MAKING THE GRADE
ANNUAL EVALUATIONS AREN'T ENOUGH ANYMORE
Debbie Coakley, Contributing Editor
As the agricultural marketplace continually changes, annual agency evaluations are becoming more important than ever. And, while yearly assessments are common practice for many agricultural companies, some are finding that an ongoing system of status reports and regular meetings as well as two-way evaluations are needed to ensure their agencies stay on track.
"With the fast pace of mergers, joint ventures and new players, it's rare to find an agricultural client that's been with an agency for a couple of decades," says Greg Nickerson, executive vice president for Bader Rutter & Associates Inc., Brookfield, Wis. "People are moving around so much that it's vital to sit down regularly to gauge how things are going."
Paul Redhage, communications manager for BASF Ag Products, Research Triangle Park, N.C., adds that the unique and changing dynamics of the agricultural market make it essential to build and maintain a strong partnership with an agency. "If you have a good team in place, you want to keep the relationship going," he explains. "You don't want to start all over with a new agency."
That's where evaluations can help. "When completing an evaluation, we put ourselves in our agency's shoes," Redhage says. "We offer the kind of information and feedback that will help them jump through hoops and think of us first. Too often people see evaluations as a way to hammer an agency. They miss opportunities to further the relationship."
TIMING IS EVERYTHING
Annual evaluations work best when they are done in conjunction with the development of a client's annual plan, says Tom Gahm, senior vice president for Meyocks & Priebe Advertising Inc., West Des Moines, Iowa. "But that's not nearly frequent enough," he points out. "We also use monthly and weekly project status reports so any red flags that come up will be addressed on the spot."
Sue Christensen, director of marketing communications for Farm Credit Services of America, Omaha, Neb., likens agency evaluations to employee performance evaluations. "They should be ongoing," she notes. "You should always be upfront and deal with issues - good and bad - as they come up."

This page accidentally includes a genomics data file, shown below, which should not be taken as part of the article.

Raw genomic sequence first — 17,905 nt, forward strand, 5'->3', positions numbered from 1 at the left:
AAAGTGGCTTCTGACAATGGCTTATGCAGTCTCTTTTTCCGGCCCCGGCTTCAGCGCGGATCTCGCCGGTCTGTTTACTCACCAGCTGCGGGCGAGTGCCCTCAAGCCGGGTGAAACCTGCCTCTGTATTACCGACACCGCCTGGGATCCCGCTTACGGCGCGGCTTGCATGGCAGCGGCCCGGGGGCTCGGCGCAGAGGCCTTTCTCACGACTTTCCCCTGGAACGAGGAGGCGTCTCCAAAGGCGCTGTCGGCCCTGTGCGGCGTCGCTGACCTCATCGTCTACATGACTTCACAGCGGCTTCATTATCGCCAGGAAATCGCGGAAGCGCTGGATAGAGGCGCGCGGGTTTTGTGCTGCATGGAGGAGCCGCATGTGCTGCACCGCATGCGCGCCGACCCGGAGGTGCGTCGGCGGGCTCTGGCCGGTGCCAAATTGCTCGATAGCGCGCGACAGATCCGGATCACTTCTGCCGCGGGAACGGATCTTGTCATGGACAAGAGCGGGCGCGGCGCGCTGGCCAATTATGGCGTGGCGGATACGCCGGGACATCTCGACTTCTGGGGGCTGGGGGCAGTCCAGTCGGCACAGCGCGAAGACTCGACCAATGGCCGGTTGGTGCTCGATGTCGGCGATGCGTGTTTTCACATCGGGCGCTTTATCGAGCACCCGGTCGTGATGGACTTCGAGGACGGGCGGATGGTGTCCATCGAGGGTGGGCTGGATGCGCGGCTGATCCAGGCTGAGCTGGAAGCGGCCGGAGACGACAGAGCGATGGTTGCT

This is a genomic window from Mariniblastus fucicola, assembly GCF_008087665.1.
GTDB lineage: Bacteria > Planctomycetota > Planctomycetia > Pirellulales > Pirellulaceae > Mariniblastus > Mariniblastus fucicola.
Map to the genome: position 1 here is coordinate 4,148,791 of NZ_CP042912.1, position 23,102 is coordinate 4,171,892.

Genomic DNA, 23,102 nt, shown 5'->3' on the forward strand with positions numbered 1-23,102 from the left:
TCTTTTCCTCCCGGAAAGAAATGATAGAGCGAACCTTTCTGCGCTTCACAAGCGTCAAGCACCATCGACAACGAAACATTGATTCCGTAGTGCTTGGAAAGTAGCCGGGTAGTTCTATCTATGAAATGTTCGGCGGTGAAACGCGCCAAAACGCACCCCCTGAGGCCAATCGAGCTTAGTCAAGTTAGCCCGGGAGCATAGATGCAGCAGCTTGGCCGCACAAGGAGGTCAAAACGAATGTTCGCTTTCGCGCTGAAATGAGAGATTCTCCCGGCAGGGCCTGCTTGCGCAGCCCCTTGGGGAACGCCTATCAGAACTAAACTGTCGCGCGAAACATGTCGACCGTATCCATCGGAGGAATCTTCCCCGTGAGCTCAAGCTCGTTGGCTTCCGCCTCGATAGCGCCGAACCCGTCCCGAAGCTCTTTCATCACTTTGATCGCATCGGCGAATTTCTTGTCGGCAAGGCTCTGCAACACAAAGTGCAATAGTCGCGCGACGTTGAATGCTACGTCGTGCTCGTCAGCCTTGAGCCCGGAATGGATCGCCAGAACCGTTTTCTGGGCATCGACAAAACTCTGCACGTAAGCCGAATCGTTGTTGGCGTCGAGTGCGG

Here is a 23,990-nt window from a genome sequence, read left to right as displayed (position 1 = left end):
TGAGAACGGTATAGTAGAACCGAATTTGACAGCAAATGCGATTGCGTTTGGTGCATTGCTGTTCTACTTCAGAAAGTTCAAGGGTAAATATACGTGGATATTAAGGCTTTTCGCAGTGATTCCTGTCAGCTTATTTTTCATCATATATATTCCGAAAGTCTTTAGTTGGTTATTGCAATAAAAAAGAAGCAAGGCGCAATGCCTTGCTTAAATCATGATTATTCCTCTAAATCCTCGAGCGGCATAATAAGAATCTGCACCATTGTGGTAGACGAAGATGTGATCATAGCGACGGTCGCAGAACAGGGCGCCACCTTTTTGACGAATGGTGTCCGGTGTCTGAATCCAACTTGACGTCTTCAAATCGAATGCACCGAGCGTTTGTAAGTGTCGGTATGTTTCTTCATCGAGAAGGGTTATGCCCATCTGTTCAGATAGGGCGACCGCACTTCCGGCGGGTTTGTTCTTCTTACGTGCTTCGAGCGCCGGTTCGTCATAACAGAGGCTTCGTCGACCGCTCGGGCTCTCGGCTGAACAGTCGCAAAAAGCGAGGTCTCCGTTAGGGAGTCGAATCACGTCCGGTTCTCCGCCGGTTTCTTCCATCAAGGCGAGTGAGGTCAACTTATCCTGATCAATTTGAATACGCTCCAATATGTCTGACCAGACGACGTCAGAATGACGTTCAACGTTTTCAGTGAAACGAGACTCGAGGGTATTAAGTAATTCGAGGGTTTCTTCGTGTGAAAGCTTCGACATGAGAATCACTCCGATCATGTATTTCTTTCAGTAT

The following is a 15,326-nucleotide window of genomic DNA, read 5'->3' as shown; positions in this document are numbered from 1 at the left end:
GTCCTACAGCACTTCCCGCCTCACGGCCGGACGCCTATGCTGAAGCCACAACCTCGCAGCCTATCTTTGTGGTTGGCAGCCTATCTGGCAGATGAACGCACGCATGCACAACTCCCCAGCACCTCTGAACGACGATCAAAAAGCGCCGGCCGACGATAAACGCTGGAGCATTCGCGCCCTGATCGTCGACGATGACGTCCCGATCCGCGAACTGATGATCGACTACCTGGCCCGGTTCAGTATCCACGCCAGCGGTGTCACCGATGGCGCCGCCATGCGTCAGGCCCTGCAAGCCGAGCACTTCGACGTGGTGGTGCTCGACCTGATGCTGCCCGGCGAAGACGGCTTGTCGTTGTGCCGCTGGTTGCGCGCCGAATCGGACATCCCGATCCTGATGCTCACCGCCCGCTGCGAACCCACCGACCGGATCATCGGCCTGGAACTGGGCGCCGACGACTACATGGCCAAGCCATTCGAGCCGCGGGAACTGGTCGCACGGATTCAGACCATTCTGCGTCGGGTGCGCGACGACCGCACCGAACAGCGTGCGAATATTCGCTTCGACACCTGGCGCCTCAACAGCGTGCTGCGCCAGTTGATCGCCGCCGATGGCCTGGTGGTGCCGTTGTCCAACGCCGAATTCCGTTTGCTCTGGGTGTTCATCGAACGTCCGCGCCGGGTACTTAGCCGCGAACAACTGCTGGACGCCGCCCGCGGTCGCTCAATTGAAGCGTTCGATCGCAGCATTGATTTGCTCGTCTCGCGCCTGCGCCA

To accomplish this, Meyocks & Priebe meets every six weeks with Farm Credit Services of America and has weekly status calls. "We go over our action list, talk about what's hot that week and what we need from each other," Christensen says. "Then they send us a report about what we discussed."
While annual evaluations work well for Bader Rutter, Nickerson says ongoing feedback is also vital. "It doesn't take an annual agency evaluation to know if you have a problem," he explains. "We also use marketing planning time as an informal, ongoing checkup of how we're performing for a client."
BASF conducts an annual evaluation and quarterly checkpoints of St. Louis-based Brighton Inc., but also finds that assessments occur every day. It's more important on a daily basis to give people feedback in a constructive manner than to fill out annual forms," Redhage says. "This leads to building a solid relationship."
PUT TO THE TEST
Bader Rutterís evaluation form is a way to gauge how the agency is meeting client expectations. The standard form uses an expectation rating system where 1 exceeds expectations and 4 fails to meet expectations. It contains 13 performance categories that cover the agency's basic understanding of marketing and strategy, creative, fiscal responsibility and other topics. "At the end, we ask clients for open-ended commentary about what has gone well and things that could be changed or improved," Nickerson says.
A broad range of people complete the form. "We want to get it in front of everybody we touch at some point, including marketing, sales, research, public affairs and regulatory personnel," Nickerson says. "Then the main agency contact sits down with the point person at the client and goes through the comments and ratings. If we have a question or need to dig deeper, we follow up with the person who made the comment."